Thursday, March 02, 2006

Surplus, eh?

I find it interesting that we here in the state of Utah have a huge budget surplus. This guy calls it stealing and says that it's against the fifth amendment. I have to agree with that, but I can't say that just writing a check to everybody is the best way to handle the situation.

I have for too long been a silent supporter of teacher's rights, but that time has come to a close. This is a great opportunity for us to improve the educational system. Utah is among the biggest cheapskates when it comes to paying our teachers. Experienced teachers earn only $35,000 to $40,000 per year, so it's no wonder we are heading for a shortage of teachers. Obviously people who want to be teachers do so for the love of the game, so to speak. They know that they won't make money; but increasingly, people that would go into teaching are deterred from it because you can't live on the salary. It happens that I find myself in that category. Down at the bottom it says my name is Tom (Future ME), the ME stands for Mechanical Engineer. Engineers make good money, much more than teachers, but if it weren't for that I would love to be a teacher.

You can see where I'm going with this. It's shameful that Utah can have a huge budget surplus and still have some of the lowest paid teachers in the US. I don't understand how lawmakers can feel good about the state of the Utah educational system.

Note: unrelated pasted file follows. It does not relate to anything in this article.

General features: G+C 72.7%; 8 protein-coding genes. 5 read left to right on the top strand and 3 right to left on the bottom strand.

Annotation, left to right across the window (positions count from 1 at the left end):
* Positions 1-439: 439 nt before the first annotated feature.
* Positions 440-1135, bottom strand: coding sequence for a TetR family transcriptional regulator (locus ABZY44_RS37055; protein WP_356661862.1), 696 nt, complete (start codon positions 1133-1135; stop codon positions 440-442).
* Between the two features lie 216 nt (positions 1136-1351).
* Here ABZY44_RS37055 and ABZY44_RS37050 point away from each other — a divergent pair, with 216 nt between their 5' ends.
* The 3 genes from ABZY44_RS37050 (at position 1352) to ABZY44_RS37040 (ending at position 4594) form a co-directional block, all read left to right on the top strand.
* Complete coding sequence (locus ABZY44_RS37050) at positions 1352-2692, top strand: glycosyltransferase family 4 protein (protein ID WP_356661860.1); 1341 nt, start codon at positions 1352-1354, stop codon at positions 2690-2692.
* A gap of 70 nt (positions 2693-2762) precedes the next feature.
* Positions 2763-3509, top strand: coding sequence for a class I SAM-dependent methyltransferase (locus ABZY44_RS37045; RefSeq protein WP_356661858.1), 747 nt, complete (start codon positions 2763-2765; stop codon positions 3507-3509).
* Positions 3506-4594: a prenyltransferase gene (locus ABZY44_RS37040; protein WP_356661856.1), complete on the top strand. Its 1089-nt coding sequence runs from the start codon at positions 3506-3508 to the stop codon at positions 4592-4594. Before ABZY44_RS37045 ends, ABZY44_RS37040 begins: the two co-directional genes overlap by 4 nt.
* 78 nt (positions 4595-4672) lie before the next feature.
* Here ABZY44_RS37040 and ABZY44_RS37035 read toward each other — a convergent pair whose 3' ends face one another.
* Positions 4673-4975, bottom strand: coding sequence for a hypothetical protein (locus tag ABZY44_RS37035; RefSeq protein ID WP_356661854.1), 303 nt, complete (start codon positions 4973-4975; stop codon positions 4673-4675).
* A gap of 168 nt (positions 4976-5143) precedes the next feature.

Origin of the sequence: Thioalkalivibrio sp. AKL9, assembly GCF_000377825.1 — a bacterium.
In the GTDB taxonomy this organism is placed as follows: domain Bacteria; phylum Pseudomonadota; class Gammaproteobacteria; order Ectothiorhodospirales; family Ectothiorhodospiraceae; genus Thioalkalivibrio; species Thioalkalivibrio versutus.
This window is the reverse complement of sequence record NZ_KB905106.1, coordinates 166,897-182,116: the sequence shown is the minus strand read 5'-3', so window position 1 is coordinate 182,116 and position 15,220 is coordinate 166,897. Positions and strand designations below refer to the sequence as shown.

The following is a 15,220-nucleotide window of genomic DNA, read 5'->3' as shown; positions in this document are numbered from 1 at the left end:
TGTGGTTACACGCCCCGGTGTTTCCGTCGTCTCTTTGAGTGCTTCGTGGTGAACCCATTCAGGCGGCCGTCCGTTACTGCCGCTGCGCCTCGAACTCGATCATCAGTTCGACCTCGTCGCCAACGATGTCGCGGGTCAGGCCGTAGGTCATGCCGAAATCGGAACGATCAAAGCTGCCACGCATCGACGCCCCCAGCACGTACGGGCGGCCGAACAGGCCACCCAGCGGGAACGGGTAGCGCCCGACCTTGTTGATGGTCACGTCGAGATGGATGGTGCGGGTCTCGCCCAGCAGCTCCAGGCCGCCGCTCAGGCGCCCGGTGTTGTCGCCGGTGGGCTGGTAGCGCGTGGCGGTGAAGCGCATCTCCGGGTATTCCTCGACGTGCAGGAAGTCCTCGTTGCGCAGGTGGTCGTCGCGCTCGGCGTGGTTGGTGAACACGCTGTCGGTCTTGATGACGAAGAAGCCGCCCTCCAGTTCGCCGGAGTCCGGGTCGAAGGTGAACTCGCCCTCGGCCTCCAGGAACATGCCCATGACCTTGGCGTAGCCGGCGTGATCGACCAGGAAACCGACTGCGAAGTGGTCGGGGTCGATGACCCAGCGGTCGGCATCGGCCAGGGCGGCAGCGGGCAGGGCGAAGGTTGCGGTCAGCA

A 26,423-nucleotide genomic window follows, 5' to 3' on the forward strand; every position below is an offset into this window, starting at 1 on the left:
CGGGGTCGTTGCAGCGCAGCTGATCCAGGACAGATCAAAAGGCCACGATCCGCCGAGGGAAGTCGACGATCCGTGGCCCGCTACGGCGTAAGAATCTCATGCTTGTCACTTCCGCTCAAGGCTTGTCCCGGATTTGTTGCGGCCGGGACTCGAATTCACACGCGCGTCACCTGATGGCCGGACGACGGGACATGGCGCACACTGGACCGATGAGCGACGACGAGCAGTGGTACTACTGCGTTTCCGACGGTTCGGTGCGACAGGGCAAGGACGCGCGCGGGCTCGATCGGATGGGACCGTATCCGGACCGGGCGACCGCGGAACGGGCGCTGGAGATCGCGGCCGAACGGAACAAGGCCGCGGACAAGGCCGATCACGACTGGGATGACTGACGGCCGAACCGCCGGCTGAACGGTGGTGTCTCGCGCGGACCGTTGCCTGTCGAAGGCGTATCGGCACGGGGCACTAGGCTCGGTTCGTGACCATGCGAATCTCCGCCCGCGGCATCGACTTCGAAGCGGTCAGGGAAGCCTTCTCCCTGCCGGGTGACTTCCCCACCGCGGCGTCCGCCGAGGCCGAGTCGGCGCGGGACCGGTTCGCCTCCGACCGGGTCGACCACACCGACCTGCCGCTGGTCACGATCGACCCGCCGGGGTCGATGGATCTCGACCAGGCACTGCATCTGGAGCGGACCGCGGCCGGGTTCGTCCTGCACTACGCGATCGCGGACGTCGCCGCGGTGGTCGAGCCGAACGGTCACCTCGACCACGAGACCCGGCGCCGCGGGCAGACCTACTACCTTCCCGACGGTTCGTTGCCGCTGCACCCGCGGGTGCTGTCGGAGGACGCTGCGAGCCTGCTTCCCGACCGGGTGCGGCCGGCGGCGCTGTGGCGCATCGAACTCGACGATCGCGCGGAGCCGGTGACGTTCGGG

The first improvement would be to raise teachers salaries across the board. This would have two major consequences: teachers would be able to afford to live in their communities and better minds would be attracted to teaching positions. As it stands, the US pays their teachers a little less than the national average income. According to this article, only a handful of nations studied by the Organization for Economic Coopreration And Development pay teachers less than the national average. There is no excuse for a world superpower to treat their teachers this way.

Paying teachers more would also allow us to be more selective with them. Bad teachers are a bane on the educational system. There are more of them than we would like to admit, they usually don't know who they are, or they are not being honest with themselves. Good teachers, on the other hand, have a chance to influence the lives of the young people that come through their classrooms in a way that nobody else can. High school, in particular is a time when young people are trying to define themselves and therefore it is of paramount importance that positive influences be present. High schools are very hostile environment for teenagers, even for the popular kids, and teachers fill the adult roles in these environments. When they can develop relationships with their students they find themselves in the unique position to offer guidance in a way that even parents usually can't. Finding good teachers with strong minds is important to our future.

Reform has to happen one way or another. Society will improve if teachers have the means they need to be great teachers. Lets give it to them.